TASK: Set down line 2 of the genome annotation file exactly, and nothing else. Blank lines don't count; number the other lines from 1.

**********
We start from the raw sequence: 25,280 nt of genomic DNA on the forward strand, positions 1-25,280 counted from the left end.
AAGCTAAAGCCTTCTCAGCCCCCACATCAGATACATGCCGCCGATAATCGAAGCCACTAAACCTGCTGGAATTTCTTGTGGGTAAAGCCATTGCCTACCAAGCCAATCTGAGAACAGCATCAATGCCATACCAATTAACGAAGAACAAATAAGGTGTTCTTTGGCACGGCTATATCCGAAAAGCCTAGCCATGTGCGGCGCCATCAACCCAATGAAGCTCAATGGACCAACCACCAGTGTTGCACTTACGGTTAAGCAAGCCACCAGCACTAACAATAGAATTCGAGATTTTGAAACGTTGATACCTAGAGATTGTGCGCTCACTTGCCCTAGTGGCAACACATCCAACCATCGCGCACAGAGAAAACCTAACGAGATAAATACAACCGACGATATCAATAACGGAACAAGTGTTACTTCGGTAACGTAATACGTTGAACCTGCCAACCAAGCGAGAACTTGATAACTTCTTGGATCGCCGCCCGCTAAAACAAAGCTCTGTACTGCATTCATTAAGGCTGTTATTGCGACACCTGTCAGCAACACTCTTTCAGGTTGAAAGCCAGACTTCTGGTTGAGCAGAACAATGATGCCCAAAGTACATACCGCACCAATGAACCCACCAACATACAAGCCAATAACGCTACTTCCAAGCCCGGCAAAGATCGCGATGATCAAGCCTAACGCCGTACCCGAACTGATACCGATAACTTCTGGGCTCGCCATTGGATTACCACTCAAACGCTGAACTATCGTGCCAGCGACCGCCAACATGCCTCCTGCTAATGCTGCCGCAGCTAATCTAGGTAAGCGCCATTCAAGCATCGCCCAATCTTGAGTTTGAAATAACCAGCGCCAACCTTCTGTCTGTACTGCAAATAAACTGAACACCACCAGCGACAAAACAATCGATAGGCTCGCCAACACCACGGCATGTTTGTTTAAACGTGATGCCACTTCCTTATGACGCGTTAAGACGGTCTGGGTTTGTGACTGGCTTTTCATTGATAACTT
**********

AAGCTAAAGCCTTCTCAGCCCCCACATCAGATACATGCCGCCGATAATCGAAGCCACTAAACCTGCTGGAATTTCTTGTGGGTAAAGCCATTGCCTACCAAGCCAATCTGAGAACAGCATCAATGCCATACCAATTAACGAAGAACAAATAAGGTGTTCTTTGGCACGGCTATATCCGAAAAGCCTAGCCATGTGCGGCGCCATCAACCCAATGAAGCTCAATGGACCAACCACCAGTGTTGCACTTACGGTTAAGCAAGCCACCAGCACTAACAATAGAATTCGAGATTTTGAAACGTTGATACCTAGAGATTGTGCGCTCACTTGCCCTAGTGGCAACACATCCAACCATCGCGCACAGAGAAAACCTAACGAGATAAATACAACCGACGATATCAATAACGGAACAAGTGTTACTTCGGTAACGTAATACGTTGAACCTGCCAACCAAGCGAGAACTTGATAACTTCTTGGATCGCCGCCCGCTAAAACAAAGCTCTGTACTGCATTCATTAAGGCTGTTATTGCGACACCTGTCAGCAACACTCTTTCAGGTTGAAAGCCAGACTTCTGGTTGAGCAGAACAATGATGCCCAAAGTACATACCGCACCAATGAACCCACCAACATACAAGCCAATAACGCTACTTCCAAGCCCGGCAAAGATCGCGATGATCAAGCCTAACGCCGTACCCGAACTGATACCGATAACTTCTGGGCTCGCCATTGGATTACCACTCAAACGCTGAACTATCGTGCCAGCGACCGCCAACATGCCTCCTGCTAATGCTGCCGCAGCTAATCTAGGTAAGCGCCATTCAAGCATCGCCCAATCTTGAGTTTGAAATAACCAGCGCCAACCTTCTGTCTGTACTGCAAATAAACTGAACACCACCAGCGACAAAACAATCGATAGGCTCGCCAACACCACGGCATGTTTGTTTAAACGTGATGCCACTTCCTTATGACGCGTTAAGACGGTCTGGGTTTGTGACTGGCTTTTCATTGATAACTT